Hymnary Friends,

Please pardon this brief interruption, and please consider a gift today to support the work of Hymnary.org. Here's why.

Each month half a million people visit this website for free access to the most complete database of North American hymnody on the planet. But this project does not come without a cost, and we have limited sources of revenue. Twice a year we hold a fund drive, and these drives are critical to our future.

So if you benefit from Hymnary.org, would you consider a donation today? Even small amounts help, and they also let us know you're behind us and support what we do.

Click the Donate button below to be taken to a secure giving site. Or you can make your tax-deductible contribution by sending a check to Hymnary.org at 3201 Burton SE, Grand Rapids, MI 49546.

On behalf of the entire Hymnary.org team, our thanks.
Harry Plantinga

Let thine example, holy John, remind us

Let thine example, holy John, remind us

Author: Paul the Deacon
Published in 4 hymnals

Printable scores: PDF, MusicXML
Audio files: MIDI

Representative Text

1. Let thine example, holy John, remind us,
Ere we can meetly sing thy deeds of wonder,
Hearts must be chastened, and the bonds that bind us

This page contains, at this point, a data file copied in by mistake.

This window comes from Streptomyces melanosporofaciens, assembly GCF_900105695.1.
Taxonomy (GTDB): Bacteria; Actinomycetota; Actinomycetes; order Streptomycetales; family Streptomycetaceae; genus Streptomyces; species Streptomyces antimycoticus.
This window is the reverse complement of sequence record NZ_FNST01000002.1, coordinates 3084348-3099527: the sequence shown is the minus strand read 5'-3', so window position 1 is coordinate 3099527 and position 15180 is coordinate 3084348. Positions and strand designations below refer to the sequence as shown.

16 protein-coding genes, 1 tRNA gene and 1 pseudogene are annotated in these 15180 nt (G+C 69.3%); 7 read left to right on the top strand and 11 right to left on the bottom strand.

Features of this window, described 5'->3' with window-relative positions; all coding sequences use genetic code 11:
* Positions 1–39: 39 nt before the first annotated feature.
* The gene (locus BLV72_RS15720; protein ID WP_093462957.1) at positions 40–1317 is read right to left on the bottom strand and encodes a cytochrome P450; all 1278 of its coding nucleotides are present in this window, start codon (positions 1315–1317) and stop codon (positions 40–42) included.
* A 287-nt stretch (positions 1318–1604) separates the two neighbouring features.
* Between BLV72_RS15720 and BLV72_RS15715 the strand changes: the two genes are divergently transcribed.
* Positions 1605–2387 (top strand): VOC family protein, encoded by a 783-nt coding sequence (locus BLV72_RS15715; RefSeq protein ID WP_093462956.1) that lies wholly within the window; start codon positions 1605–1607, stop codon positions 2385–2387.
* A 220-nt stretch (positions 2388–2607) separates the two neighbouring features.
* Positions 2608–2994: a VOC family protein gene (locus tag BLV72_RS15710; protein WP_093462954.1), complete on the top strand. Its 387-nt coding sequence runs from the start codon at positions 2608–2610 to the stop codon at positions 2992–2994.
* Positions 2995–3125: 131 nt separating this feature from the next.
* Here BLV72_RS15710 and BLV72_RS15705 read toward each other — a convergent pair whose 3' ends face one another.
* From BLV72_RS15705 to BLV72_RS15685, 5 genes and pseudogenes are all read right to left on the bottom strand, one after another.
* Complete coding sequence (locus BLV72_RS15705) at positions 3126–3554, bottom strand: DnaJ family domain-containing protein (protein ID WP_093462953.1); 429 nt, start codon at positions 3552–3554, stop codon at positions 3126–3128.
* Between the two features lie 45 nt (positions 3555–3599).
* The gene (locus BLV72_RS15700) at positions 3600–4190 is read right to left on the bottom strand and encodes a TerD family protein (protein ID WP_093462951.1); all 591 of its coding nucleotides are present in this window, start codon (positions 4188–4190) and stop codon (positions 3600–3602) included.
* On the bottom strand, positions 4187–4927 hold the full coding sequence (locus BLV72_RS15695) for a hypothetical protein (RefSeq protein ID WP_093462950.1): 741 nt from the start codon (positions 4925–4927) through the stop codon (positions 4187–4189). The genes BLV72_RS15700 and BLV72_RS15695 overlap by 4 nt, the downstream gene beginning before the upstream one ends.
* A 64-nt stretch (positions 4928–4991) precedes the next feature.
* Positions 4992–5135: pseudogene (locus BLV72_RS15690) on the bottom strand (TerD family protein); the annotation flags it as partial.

Broken asunder!

2. Lo! a swift angel, from the skies descending,
Tells to thy father what shall be thy naming;
All thy life’s greatness to its bitter ending
Duly proclaiming.

3. But when he doubted what the angel told him
Came to him dumbness to confirm the story;
At thine appearing, healed again behold him,
Chanting thy glory!

4. Oh! what a splendor and a revelation
Came to each mother, at thy joyful leaping,
Greeting thy Monarch, King of every nation,
In the womb sleeping.

5. Angels in orders everlasting praise Thee,
God, in Thy triune majesty tremendous,
Hark to the prayers we, penitents, upraise Thee:
Save and defend us.

Source: The Cyber Hymnal #4041

Author: Paul the Deacon

Paul the Deacon [Paulus Diaconus], son of Warnefrid or Winefrid, was born at Frinli, in Italy, circa 730. He studied at Pavia. For some time he was tutor to Adelperga, daughter of Desiderius, the last of the Lombard kings, and then lived at the court of her husband, Arichisius of Beneveuto. Eventually he became a monk at Monte Cassino, where he died circa 799. He was the author of several works, including Be Gest. Langobardorum. His hymn, “Ut queant laxis resonare fibris," is in three parts. --John Julian, Dictionary of Hymnology (1907)  Go to person page >

Text Information

First Line: Let thine example, holy John, remind us
Author: Paul the Deacon

Timeline

Instances

Instances (1 - 1 of 1)
TextScoreAudio

The Cyber Hymnal #4041

Include 3 pre-1979 instances
Suggestions or corrections? Contact us



Advertisements